As NATO leaders meet in Vilnius this week, the big news is that Sweden is finally going to join the club. After over a year of resistance, Turkey dropped its opposition and agreed to let the Nordic national become the 32nd member of the defense pact. Sweden isn’t over the finish line yet but is expected to finalize its status soon, adding additional heft together with NATO’s other new member, Finland.
The second big piece of news — at least from a Canadian perspective — is that Canada will double its commitment to the NATO operation in Latvia. Prime Minister Justin Trudeau announced Monday that Canada will supply 1,200 troops to the mission, at a cost of $2.6 billion over three years. Canada will join forces with other NATO members including Italy, Poland, Slovakia, Slovenia and Spain who are also putting boots on the ground in the former Soviet Bloc country.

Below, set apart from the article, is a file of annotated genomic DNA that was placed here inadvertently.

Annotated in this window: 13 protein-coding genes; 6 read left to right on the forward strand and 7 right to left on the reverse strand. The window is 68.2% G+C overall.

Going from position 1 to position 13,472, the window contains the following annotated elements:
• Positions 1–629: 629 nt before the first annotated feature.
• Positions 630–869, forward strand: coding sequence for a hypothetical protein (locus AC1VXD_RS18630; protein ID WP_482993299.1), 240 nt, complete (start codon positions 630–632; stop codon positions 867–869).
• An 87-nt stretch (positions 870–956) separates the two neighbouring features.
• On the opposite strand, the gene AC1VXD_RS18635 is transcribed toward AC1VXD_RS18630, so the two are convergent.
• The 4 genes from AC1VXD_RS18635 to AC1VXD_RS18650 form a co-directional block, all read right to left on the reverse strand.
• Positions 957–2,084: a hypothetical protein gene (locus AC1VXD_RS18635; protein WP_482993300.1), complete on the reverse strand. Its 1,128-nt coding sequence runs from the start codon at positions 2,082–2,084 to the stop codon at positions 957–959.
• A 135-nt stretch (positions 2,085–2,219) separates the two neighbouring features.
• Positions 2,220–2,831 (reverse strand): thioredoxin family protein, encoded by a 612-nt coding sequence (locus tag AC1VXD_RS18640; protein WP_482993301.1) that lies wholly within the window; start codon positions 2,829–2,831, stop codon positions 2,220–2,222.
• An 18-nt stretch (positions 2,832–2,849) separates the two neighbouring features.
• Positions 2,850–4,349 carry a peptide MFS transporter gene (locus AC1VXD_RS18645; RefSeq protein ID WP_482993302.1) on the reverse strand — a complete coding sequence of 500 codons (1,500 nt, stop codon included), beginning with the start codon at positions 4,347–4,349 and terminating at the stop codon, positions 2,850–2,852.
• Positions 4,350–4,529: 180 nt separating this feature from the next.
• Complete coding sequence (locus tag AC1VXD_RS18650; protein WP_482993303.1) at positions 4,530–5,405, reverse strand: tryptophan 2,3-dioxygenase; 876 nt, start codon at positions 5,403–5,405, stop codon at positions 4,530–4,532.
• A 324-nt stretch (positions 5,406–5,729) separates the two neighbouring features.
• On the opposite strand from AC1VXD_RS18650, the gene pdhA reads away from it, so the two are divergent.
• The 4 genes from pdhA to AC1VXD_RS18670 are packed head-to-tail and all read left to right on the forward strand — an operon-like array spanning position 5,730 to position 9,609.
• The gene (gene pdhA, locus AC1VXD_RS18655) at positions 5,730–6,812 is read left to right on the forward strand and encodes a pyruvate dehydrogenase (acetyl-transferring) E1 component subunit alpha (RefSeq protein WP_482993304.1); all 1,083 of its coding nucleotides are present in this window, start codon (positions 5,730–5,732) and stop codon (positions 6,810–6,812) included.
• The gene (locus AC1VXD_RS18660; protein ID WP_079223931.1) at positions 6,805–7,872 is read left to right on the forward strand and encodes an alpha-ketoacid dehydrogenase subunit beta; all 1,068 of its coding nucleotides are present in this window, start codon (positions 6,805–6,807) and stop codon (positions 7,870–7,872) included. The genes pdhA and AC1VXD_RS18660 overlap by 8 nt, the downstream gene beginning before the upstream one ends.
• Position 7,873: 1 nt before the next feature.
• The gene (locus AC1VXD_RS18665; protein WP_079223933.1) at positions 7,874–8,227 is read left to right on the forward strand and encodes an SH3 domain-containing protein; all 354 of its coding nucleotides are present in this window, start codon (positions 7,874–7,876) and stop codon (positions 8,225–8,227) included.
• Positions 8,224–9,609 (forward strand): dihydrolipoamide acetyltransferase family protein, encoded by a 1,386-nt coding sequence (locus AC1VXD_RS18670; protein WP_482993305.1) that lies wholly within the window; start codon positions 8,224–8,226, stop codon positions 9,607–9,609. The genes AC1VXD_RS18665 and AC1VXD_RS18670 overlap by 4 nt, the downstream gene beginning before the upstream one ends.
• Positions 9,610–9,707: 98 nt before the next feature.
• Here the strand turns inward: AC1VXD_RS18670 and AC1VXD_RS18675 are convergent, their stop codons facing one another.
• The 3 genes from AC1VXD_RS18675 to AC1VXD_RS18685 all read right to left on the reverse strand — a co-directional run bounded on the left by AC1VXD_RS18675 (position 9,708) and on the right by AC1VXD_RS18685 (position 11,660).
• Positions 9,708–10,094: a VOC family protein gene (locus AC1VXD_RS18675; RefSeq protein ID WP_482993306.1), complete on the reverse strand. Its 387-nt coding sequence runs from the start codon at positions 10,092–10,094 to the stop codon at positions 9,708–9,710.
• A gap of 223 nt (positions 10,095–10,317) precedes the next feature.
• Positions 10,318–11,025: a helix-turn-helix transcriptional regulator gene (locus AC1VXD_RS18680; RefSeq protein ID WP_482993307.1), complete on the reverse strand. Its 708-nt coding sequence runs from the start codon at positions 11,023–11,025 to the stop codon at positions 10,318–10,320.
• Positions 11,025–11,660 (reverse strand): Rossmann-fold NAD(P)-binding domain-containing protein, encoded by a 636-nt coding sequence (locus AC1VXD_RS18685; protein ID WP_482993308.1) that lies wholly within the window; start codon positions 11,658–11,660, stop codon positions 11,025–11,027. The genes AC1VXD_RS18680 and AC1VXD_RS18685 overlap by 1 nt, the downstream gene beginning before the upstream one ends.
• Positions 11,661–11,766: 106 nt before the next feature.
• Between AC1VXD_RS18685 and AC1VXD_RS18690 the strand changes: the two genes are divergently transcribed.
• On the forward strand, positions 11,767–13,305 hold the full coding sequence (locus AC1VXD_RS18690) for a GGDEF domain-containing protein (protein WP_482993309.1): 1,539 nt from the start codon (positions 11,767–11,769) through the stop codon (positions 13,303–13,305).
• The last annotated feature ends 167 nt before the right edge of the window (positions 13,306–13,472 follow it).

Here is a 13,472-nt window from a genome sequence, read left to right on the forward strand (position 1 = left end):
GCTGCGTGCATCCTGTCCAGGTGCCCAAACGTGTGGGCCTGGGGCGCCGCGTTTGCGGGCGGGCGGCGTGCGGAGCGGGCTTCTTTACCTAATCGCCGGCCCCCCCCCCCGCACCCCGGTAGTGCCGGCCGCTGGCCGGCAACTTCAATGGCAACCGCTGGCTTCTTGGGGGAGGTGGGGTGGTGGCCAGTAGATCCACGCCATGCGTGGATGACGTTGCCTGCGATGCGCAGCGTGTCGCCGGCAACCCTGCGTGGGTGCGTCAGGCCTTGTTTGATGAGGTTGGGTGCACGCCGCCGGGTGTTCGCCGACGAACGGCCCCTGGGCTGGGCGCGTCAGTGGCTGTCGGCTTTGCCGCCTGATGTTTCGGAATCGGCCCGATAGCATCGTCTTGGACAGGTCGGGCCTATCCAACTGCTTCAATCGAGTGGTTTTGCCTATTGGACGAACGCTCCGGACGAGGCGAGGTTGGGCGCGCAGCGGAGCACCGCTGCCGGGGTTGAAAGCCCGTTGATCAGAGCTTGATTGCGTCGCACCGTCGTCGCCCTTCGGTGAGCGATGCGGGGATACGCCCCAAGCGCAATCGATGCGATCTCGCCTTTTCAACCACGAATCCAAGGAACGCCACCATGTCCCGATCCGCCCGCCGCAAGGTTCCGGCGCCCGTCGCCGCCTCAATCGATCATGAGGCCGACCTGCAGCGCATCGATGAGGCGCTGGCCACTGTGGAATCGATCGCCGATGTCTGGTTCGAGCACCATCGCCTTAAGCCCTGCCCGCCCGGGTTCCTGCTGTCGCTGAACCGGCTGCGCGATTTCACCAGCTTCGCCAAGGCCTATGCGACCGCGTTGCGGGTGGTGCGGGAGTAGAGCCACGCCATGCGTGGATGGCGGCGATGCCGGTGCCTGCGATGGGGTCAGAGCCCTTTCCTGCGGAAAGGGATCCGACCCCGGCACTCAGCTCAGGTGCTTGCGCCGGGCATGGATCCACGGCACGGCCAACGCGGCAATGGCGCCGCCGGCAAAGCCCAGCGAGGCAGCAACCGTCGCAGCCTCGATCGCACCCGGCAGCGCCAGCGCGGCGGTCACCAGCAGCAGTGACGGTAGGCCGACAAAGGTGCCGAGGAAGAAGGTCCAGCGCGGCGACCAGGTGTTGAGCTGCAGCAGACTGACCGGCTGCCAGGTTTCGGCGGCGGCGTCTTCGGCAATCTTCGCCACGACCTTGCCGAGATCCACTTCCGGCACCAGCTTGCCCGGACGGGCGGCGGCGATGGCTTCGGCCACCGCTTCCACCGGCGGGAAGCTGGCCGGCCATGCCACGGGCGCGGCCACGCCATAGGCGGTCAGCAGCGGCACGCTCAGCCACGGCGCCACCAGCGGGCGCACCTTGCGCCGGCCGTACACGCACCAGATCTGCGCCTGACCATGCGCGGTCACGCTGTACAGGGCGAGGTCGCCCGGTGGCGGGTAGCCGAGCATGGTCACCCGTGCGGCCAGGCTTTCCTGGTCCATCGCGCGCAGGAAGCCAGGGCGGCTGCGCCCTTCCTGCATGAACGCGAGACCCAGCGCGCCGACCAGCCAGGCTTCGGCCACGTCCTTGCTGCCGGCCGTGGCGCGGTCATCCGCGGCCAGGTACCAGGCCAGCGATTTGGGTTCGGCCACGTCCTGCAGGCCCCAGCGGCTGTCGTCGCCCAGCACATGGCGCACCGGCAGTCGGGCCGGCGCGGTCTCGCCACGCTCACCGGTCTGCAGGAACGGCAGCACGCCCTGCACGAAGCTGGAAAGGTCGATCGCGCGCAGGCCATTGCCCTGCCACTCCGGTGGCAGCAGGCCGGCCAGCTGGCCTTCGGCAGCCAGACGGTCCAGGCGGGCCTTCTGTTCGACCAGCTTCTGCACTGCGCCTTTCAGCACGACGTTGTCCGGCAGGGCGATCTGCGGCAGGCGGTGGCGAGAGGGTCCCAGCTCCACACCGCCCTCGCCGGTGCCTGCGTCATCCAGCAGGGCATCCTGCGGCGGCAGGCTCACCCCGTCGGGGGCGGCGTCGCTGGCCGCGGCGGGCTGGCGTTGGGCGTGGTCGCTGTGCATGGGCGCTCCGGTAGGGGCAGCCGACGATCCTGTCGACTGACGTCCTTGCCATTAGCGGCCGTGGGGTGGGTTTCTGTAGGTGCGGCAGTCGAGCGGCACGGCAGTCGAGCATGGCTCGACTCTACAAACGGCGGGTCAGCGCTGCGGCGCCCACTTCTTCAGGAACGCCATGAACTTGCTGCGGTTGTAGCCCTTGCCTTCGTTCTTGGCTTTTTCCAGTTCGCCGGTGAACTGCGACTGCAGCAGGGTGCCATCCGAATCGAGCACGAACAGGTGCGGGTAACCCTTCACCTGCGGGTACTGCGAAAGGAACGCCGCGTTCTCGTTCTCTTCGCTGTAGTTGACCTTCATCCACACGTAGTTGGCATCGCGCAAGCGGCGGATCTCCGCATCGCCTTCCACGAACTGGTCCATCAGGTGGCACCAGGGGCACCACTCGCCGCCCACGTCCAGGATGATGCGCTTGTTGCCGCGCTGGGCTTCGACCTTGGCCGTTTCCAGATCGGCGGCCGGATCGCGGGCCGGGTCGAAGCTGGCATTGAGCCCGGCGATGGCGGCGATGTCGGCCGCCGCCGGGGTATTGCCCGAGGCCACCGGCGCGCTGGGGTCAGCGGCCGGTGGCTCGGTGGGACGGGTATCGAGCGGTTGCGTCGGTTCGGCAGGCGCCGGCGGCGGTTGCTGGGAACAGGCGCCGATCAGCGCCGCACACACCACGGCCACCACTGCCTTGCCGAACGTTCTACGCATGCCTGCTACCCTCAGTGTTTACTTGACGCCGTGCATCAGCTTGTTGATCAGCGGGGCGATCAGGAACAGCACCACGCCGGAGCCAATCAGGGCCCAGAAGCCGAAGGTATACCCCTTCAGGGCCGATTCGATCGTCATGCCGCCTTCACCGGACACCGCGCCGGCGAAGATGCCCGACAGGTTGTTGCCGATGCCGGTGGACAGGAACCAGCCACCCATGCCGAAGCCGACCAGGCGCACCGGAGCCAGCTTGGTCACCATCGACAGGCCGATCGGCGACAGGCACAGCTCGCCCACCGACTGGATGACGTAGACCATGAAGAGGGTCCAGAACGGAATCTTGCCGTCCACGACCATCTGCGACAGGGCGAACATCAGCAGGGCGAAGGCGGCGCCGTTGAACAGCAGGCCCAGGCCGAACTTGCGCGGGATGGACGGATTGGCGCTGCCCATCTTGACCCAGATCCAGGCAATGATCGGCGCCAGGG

“This is the way forward in modern defence,” Trudeau told reporters at Camp Adazi, in Latvia. “Almost a dozen countries from across NATO are co-operating, training and working alongside each other and learning valuable lessons from each other that make our collective defence stronger.”
It’s great to see the PM getting the message — but Canada is still terribly late to the party.